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Machine learning and AI have penetrated nearly every type of organisation today due to the efficiency and autonomy they bring to every business operation. AI makes its way into such sectors in various forms — cognitive automation, decision-making applications, predictive analytics, and several other avatars. In recent years, healthcare has seen an increasing number of AI applications, such as pervasive computing and smart hospitals. As you may know, machine learning algorithms that underpin AI-based applications are trained with thousands of datasets for functioning seamlessly. For example, if a cancer-diagnosing AI tool is being developed, the scientists and developers involved in the process use thousands of images and videos of tumours and other malignancy indicators to train the machine learning neural networks in such tools. Through reinforcement learning, AI systems can keep improving their functionality without human intervention. Unfortunately, this is where data poisoning enters the fray.


Data poisoning is a kind of adversarial attack that manipulates the training dataset to adversely affect the working of complex AI systems. As you can imagine, hospitals implementing AI cannot let poisoning affect their tools such as surgical robots and pre-emptive diagnostics tools as that will lead to avoidable life loss. Preventing such data security attacks can be managed by hospitals and other organisations using the following measures during algorithmic development:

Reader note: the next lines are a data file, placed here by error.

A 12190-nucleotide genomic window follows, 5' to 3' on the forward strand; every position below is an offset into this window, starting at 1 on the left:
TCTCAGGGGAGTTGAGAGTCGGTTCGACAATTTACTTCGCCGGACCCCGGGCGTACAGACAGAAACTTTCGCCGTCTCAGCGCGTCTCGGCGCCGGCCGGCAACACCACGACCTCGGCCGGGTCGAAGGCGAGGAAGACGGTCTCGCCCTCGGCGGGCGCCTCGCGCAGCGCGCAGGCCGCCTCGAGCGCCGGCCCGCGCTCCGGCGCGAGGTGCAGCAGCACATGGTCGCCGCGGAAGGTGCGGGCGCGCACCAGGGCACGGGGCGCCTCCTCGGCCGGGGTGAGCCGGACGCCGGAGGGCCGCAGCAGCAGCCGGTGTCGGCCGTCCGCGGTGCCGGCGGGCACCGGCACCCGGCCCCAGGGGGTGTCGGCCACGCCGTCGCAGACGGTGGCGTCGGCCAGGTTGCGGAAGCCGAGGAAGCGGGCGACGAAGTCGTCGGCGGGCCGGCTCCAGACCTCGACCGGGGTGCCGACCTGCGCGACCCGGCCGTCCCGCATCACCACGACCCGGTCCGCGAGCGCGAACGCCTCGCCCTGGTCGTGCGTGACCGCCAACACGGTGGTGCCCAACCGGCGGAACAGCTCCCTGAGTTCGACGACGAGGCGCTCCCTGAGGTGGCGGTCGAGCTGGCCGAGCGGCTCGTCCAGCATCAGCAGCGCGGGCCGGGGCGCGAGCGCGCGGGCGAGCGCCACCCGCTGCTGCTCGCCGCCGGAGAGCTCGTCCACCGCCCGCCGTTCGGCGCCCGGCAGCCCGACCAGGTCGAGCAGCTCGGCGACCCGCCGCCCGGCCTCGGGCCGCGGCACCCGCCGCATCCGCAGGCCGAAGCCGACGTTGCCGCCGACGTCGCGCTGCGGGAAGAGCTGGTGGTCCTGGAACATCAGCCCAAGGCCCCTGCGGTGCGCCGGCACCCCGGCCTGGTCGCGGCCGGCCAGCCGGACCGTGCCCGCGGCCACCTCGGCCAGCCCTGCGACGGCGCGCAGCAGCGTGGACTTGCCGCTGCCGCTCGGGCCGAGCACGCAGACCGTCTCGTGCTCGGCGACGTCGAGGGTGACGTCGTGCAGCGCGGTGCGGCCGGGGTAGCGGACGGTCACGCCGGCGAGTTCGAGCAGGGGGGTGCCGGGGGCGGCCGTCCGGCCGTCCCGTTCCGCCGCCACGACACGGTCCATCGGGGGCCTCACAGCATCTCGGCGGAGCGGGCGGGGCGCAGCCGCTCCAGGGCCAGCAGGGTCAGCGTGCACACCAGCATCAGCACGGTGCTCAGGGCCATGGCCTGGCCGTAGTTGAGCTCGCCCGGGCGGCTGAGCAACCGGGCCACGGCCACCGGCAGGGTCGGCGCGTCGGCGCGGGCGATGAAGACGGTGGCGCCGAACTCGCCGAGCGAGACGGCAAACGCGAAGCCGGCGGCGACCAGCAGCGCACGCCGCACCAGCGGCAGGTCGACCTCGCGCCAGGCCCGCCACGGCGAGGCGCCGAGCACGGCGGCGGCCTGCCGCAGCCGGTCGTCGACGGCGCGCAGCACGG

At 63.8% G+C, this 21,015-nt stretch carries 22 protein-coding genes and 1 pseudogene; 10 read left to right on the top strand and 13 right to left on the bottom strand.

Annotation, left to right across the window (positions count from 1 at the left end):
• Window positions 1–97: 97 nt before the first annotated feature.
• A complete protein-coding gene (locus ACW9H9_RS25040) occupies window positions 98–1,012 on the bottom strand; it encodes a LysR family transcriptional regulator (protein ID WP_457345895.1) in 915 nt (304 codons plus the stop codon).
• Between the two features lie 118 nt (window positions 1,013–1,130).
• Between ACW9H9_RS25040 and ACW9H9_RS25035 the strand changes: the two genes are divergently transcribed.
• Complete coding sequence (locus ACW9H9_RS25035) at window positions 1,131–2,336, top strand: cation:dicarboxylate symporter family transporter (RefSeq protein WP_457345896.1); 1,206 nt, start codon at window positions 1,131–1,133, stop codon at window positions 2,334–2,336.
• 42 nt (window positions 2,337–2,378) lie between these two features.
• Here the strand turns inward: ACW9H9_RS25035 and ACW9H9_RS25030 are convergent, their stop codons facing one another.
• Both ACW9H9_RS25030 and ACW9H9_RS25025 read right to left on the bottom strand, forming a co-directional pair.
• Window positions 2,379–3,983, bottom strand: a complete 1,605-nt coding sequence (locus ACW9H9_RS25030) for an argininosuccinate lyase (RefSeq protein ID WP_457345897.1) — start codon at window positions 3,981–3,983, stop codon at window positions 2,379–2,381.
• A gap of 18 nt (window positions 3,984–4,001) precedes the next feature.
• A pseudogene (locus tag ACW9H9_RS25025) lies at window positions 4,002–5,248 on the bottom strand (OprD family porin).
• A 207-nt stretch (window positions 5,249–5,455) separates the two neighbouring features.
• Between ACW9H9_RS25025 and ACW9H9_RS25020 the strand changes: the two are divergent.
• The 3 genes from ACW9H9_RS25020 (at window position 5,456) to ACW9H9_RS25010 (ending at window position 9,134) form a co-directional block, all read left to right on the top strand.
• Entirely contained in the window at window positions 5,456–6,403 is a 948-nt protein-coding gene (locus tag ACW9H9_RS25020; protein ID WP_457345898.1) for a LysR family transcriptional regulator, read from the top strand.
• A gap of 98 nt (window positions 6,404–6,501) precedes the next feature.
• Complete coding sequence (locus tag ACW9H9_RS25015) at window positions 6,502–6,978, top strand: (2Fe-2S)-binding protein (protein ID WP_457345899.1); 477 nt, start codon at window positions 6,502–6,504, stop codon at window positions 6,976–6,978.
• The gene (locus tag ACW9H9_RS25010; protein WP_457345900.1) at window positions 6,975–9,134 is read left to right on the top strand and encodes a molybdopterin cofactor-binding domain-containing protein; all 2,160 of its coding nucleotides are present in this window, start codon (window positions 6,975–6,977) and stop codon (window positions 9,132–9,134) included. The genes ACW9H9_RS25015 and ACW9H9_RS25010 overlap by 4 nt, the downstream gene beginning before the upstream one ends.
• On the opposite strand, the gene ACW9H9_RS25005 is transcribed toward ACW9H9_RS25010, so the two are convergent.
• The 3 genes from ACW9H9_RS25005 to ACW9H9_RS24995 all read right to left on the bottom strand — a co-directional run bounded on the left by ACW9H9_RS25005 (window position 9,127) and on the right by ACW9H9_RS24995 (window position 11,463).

Ensuring training data provenance


To prevent data poisoning attacks in highly confidential, vital healthcare AI applications, developers need to use both offline and online strategies. As poisoning attacks tend to be stealthy in the way they're employed by cybercriminals, a combination of offline and online measures can be used to enable your algorithms to detect such threats at an early stage. Speaking of starting early, tracking the integrity of training data — or data provenance — from the source is a positive start.


There are several approaches for optimising data provenance. One of them involves the usage of cryptography-based authentication to track data as it is captured and used for machine training. Blockchain applications are unrivalled when it comes to data protection from source to destination. As you know, blockchain encrypts data in such a way that manipulation is impossible. Such measures ensure that poisoning attacks are kept at bay during the data procurement stage from sensors and other IoT sources. Cryptographic methods are effective against model poisoning as well as software poisoning attacks — threats that drastically change software elements used in algorithmic and model training to devastating results.


Addressing data poisoning at the source dramatically improves a hospital’s capacity to maintain the integrity and useability of their AI-enabled tools and applications. This, in turn, lets them trust the functionality of such applications during real-life medical emergencies.


Data provenance and authentication is necessary to ensure optimal levels of data security during AI implementation in healthcare.